Connecting state and local government leaders
Harvest time nears in a desolate part of South Dakota, traditionally the nation’s most productive area for sunflowers.
Route Fifty Roadmap is an ongoing series of dispatches from the semi-regular travels of the Route Fifty staff around the United States. | PREVIOUSLY: Madison, Wis.
AKASKA, S.D. — State Highway 1804, a winding scenic route that roughly parallels the Missouri River, officially ends about 5 miles northwest of this tiny South Dakota town that has less than 50 residents. At the point where the pavement ends and gravel begins, a road sign notes that the state-maintained highway will eventually start again.
But that gap, as I discovered while recently driving from Bismarck, North Dakota, to Pierre, South Dakota, means you’re venturing for about 40 minutes through a rural and desolate part of the Great Plains on a dusty, unpaved road—something I didn’t realize when choosing this meandering route, which offered beautiful periodic views of the river, to go from one state capital to the other. Road trips should be adventurous, right?
Trying to connect back up with Highway 1804 to continue onto Pierre, I passed one pickup truck along the way. There were no gas stations, no landmarks or tourist attractions. For the traveler, there’s not much of anything in this part of South Dakota, except striking agricultural landscapes, if that’s what you’re seeking.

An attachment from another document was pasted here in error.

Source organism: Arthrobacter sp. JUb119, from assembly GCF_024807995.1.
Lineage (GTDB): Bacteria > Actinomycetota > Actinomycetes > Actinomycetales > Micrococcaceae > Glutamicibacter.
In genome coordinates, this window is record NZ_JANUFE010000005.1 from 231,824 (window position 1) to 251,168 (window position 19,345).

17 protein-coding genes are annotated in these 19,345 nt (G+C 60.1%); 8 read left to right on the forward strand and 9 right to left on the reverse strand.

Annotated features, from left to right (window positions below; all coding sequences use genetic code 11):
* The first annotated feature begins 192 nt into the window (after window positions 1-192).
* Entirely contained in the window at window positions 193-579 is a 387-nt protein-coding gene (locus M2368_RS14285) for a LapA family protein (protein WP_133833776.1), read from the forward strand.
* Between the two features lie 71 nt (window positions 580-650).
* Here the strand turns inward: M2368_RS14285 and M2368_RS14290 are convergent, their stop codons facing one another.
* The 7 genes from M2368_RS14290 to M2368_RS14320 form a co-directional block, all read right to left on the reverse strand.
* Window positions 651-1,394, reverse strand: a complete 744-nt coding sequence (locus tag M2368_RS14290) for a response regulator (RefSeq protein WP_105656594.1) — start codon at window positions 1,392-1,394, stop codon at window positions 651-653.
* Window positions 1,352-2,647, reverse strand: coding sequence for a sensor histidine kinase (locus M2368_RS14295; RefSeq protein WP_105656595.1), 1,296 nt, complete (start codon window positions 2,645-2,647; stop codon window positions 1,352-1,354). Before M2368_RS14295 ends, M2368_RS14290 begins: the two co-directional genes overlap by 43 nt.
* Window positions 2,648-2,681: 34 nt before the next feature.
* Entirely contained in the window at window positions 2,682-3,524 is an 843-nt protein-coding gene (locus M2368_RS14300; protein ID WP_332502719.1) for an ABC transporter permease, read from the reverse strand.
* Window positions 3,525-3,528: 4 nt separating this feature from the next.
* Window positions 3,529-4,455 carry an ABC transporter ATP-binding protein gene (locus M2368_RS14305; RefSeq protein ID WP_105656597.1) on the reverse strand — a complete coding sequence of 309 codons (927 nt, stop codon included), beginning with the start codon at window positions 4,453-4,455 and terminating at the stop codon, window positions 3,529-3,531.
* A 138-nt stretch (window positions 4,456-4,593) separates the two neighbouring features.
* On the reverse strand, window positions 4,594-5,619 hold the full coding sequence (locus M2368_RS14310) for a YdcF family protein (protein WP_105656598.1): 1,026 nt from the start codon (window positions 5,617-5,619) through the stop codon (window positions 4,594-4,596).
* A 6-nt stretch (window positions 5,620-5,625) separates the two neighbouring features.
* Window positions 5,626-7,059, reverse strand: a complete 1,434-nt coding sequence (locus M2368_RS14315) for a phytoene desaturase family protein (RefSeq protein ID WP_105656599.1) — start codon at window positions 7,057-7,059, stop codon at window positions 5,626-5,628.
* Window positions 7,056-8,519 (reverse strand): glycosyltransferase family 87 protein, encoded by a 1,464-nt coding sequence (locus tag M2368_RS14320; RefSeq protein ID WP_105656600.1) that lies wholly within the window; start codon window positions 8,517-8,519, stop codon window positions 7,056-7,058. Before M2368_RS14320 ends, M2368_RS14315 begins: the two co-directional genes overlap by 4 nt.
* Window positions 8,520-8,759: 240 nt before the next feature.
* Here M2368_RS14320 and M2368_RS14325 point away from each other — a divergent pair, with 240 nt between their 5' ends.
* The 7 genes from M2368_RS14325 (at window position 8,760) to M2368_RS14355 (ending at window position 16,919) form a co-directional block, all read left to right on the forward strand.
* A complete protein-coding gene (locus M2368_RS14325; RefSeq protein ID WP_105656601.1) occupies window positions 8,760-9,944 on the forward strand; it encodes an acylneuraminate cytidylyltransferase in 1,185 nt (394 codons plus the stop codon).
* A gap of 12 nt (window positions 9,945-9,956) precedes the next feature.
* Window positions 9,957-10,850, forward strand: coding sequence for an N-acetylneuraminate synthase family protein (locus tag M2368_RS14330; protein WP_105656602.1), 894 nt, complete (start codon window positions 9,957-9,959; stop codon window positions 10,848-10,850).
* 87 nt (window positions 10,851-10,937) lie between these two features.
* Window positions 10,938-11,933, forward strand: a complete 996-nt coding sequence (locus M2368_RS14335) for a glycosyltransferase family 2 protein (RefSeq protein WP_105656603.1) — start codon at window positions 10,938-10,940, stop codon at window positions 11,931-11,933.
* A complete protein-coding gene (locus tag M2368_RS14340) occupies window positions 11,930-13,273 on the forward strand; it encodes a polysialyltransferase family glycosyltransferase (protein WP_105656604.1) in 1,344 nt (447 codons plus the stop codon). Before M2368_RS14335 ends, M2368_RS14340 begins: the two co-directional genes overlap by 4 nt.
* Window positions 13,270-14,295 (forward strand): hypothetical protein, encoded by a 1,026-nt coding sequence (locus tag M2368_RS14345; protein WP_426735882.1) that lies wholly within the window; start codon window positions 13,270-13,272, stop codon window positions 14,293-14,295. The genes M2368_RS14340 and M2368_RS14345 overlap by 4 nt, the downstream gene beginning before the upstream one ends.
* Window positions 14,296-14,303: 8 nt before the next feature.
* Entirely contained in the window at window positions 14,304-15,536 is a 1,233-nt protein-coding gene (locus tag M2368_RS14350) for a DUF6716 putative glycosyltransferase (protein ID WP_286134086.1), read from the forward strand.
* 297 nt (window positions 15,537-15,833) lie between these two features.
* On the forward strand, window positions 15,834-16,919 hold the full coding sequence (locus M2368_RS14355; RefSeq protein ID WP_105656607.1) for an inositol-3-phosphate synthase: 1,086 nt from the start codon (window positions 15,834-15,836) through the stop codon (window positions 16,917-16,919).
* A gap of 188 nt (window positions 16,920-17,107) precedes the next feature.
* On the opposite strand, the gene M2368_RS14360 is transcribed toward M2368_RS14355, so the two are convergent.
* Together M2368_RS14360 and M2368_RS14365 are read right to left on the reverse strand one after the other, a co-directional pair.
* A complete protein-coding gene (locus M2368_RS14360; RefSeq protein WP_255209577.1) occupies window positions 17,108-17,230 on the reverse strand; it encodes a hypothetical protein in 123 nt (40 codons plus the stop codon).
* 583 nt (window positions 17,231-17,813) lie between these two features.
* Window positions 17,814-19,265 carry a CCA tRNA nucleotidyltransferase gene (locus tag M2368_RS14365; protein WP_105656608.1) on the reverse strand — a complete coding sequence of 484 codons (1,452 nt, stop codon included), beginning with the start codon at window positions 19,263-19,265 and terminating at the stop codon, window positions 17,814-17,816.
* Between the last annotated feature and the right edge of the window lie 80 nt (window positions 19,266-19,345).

There are also a lot of sunflowers.
In fact, many of the counties in this part of South Dakota are home to some of the most productive sunflower fields in the United States—Sully County, just to the south of Walworth County, where Akaska is located, has either been the nation’s top-producing county, or near the top of national sunflower production rankings, for many years.
That’s helped South Dakota lead the nation in sunflower production for the past three years, besting Kansas, the so-called Sunflower State, which is fourth behind Minnesota and North Dakota.
In 2015, South Dakota sunflower producers averaged 1,858 pounds per acre, according to the Capital Journal, while the average in Kansas was 1,784 pounds per acre.
Driving along the dusty roads that would eventually lead back to Highway 1804, you can get a close-up look at the sunflower fields. This time of year, as farmers are preparing to harvest, sunflowers look a bit forlorn, with their heads turning brown and drooping downward.
They’re in the process of drying out. Too much moisture is bad, as is too little moisture. Farmers have tough calls to make as they make decisions about when harvest.
The outlook for 2016’s sunflower harvest?
As of Sept. 12, [the U.S. Department of Agriculture] continued to rate the majority of the U.S. sunflower crop in good to excellent condition in all major production states.
In North Dakota, 73 percent of the crop was rated good/excellent with 23 percent rated fair and 6 percent poor/very poor. Twenty-two percent of the crop was considered mature, which compares to 12 percent at this time last year.
In Minnesota, 58 percent of the crop was in good/excellent condition and 37 percent fair, while in South Dakota the crop was rated 55 percent good/excellent and 38 percent fair.
So even though the skies were mostly cloudy when I was passing through, the situation is looking mostly sunny for this year’s sunflower crop.
Michael Grass is Executive Editor of Government Executive’s Route Fifty and is based in Seattle.